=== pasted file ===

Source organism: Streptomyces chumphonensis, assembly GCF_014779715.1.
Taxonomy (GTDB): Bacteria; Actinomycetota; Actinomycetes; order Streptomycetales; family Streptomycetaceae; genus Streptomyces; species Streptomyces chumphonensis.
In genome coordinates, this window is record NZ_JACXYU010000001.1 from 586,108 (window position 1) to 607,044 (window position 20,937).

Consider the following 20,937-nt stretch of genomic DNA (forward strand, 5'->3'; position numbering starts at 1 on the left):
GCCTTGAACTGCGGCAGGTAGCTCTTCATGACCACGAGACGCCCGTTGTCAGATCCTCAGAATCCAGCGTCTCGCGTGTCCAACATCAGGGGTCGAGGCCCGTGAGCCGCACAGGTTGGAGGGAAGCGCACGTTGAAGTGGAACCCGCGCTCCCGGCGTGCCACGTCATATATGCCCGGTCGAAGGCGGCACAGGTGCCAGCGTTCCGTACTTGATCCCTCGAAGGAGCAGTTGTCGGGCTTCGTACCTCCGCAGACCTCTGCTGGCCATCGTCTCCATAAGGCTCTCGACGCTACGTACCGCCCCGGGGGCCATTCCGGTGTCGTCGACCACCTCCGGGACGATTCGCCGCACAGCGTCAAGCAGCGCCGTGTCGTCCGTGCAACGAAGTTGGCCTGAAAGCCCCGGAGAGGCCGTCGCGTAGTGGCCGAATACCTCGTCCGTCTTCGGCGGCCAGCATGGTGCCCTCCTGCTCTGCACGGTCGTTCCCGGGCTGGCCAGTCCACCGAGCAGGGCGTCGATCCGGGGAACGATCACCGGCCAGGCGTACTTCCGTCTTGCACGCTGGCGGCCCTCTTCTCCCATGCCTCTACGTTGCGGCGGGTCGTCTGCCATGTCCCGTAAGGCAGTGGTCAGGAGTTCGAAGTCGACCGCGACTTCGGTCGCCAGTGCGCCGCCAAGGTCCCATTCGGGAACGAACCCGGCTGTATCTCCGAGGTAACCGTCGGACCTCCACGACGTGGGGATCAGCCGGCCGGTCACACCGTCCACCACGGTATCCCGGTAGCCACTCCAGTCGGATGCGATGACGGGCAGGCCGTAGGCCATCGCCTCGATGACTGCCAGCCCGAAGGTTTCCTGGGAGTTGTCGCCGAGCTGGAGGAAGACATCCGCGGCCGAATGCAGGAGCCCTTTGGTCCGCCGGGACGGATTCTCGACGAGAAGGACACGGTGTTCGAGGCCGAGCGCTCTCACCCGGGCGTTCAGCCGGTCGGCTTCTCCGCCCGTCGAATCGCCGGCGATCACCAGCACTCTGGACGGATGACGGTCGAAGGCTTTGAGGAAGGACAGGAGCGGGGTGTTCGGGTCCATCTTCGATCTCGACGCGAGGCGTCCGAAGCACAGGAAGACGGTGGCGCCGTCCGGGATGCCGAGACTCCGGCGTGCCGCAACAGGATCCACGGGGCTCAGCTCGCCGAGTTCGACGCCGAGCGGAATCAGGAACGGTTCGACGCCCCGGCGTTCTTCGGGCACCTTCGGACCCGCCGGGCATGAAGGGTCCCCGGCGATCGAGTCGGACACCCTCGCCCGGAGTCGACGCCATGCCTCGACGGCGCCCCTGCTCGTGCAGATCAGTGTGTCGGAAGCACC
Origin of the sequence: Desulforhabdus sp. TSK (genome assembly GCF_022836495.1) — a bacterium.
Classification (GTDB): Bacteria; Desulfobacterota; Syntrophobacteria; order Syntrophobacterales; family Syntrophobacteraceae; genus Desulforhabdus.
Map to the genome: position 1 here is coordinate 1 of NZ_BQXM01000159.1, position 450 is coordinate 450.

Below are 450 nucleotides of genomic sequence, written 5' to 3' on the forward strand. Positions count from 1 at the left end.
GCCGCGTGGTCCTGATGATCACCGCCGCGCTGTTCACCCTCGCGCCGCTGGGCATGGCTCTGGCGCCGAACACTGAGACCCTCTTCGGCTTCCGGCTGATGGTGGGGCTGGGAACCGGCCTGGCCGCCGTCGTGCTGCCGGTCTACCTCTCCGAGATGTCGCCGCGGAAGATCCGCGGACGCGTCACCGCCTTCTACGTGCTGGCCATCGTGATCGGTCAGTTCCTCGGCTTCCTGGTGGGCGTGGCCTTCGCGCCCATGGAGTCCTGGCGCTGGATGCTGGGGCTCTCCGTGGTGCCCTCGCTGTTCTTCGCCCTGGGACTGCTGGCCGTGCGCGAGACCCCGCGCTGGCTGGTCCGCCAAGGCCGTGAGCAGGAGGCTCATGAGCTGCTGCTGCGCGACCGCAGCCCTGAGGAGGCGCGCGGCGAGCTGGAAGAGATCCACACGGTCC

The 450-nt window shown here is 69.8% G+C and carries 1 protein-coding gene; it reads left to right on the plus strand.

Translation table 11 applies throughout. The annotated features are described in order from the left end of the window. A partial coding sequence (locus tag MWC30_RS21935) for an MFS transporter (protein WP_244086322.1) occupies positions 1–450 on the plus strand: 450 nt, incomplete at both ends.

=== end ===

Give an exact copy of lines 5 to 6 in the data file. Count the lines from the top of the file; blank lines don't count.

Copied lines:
GCCTTGAACTGCGGCAGGTAGCTCTTCATGACCACGAGACGCCCGTTGTCAGATCCTCAGAATCCAGCGTCTCGCGTGTCCAACATCAGGGGTCGAGGCCCGTGAGCCGCACAGGTTGGAGGGAAGCGCACGTTGAAGTGGAACCCGCGCTCCCGGCGTGCCACGTCATATATGCCCGGTCGAAGGCGGCACAGGTGCCAGCGTTCCGTACTTGATCCCTCGAAGGAGCAGTTGTCGGGCTTCGTACCTCCGCAGACCTCTGCTGGCCATCGTCTCCATAAGGCTCTCGACGCTACGTACCGCCCCGGGGGCCATTCCGGTGTCGTCGACCACCTCCGGGACGATTCGCCGCACAGCGTCAAGCAGCGCCGTGTCGTCCGTGCAACGAAGTTGGCCTGAAAGCCCCGGAGAGGCCGTCGCGTAGTGGCCGAATACCTCGTCCGTCTTCGGCGGCCAGCATGGTGCCCTCCTGCTCTGCACGGTCGTTCCCGGGCTGGCCAGTCCACCGAGCAGGGCGTCGATCCGGGGAACGATCACCGGCCAGGCGTACTTCCGTCTTGCACGCTGGCGGCCCTCTTCTCCCATGCCTCTACGTTGCGGCGGGTCGTCTGCCATGTCCCGTAAGGCAGTGGTCAGGAGTTCGAAGTCGACCGCGACTTCGGTCGCCAGTGCGCCGCCAAGGTCCCATTCGGGAACGAACCCGGCTGTATCTCCGAGGTAACCGTCGGACCTCCACGACGTGGGGATCAGCCGGCCGGTCACACCGTCCACCACGGTATCCCGGTAGCCACTCCAGTCGGATGCGATGACGGGCAGGCCGTAGGCCATCGCCTCGATGACTGCCAGCCCGAAGGTTTCCTGGGAGTTGTCGCCGAGCTGGAGGAAGACATCCGCGGCCGAATGCAGGAGCCCTTTGGTCCGCCGGGACGGATTCTCGACGAGAAGGACACGGTGTTCGAGGCCGAGCGCTCTCACCCGGGCGTTCAGCCGGTCGGCTTCTCCGCCCGTCGAATCGCCGGCGATCACCAGCACTCTGGACGGATGACGGTCGAAGGCTTTGAGGAAGGACAGGAGCGGGGTGTTCGGGTCCATCTTCGATCTCGACGCGAGGCGTCCGAAGCACAGGAAGACGGTGGCGCCGTCCGGGATGCCGAGACTCCGGCGTGCCGCAACAGGATCCACGGGGCTCAGCTCGCCGAGTTCGACGCCGAGCGGAATCAGGAACGGTTCGACGCCCCGGCGTTCTTCGGGCACCTTCGGACCCGCCGGGCATGAAGGGTCCCCGGCGATCGAGTCGGACACCCTCGCCCGGAGTCGACGCCATGCCTCGACGGCGCCCCTGCTCGTGCAGATCAGTGTGTCGGAAGCACC
Origin of the sequence: Desulforhabdus sp. TSK (genome assembly GCF_022836495.1) — a bacterium.